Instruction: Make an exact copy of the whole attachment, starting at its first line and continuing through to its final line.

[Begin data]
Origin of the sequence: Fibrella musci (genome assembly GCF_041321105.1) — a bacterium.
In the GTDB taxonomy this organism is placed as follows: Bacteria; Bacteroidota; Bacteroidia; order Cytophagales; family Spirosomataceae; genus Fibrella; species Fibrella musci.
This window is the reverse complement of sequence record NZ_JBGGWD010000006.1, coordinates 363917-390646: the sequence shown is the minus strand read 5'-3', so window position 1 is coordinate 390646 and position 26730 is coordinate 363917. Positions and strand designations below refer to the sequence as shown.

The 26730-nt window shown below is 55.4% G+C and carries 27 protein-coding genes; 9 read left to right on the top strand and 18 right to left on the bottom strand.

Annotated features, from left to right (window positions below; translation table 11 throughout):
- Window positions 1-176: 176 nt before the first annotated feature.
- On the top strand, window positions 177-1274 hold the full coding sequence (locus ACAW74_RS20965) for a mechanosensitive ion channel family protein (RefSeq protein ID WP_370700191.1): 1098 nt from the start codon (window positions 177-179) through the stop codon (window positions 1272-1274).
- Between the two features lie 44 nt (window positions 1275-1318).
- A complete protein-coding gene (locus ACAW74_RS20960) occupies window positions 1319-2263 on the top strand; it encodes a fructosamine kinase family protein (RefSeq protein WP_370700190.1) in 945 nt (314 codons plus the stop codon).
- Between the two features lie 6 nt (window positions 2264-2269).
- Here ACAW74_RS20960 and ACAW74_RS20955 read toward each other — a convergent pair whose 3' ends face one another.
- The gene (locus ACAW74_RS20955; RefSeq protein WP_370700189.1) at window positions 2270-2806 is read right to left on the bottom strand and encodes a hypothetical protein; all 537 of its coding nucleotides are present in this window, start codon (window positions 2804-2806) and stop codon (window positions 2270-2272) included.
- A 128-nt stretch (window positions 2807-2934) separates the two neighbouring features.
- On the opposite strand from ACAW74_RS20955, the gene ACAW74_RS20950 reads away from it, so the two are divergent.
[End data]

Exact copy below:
Origin of the sequence: Fibrella musci (genome assembly GCF_041321105.1) — a bacterium.
In the GTDB taxonomy this organism is placed as follows: Bacteria; Bacteroidota; Bacteroidia; order Cytophagales; family Spirosomataceae; genus Fibrella; species Fibrella musci.
This window is the reverse complement of sequence record NZ_JBGGWD010000006.1, coordinates 363917-390646: the sequence shown is the minus strand read 5'-3', so window position 1 is coordinate 390646 and position 26730 is coordinate 363917. Positions and strand designations below refer to the sequence as shown.

The 26730-nt window shown below is 55.4% G+C and carries 27 protein-coding genes; 9 read left to right on the top strand and 18 right to left on the bottom strand.

Annotated features, from left to right (window positions below; translation table 11 throughout):
- Window positions 1-176: 176 nt before the first annotated feature.
- On the top strand, window positions 177-1274 hold the full coding sequence (locus ACAW74_RS20965) for a mechanosensitive ion channel family protein (RefSeq protein ID WP_370700191.1): 1098 nt from the start codon (window positions 177-179) through the stop codon (window positions 1272-1274).
- Between the two features lie 44 nt (window positions 1275-1318).
- A complete protein-coding gene (locus ACAW74_RS20960) occupies window positions 1319-2263 on the top strand; it encodes a fructosamine kinase family protein (RefSeq protein WP_370700190.1) in 945 nt (314 codons plus the stop codon).
- Between the two features lie 6 nt (window positions 2264-2269).
- Here ACAW74_RS20960 and ACAW74_RS20955 read toward each other — a convergent pair whose 3' ends face one another.
- The gene (locus ACAW74_RS20955; RefSeq protein WP_370700189.1) at window positions 2270-2806 is read right to left on the bottom strand and encodes a hypothetical protein; all 537 of its coding nucleotides are present in this window, start codon (window positions 2804-2806) and stop codon (window positions 2270-2272) included.
- A 128-nt stretch (window positions 2807-2934) separates the two neighbouring features.
- On the opposite strand from ACAW74_RS20955, the gene ACAW74_RS20950 reads away from it, so the two are divergent.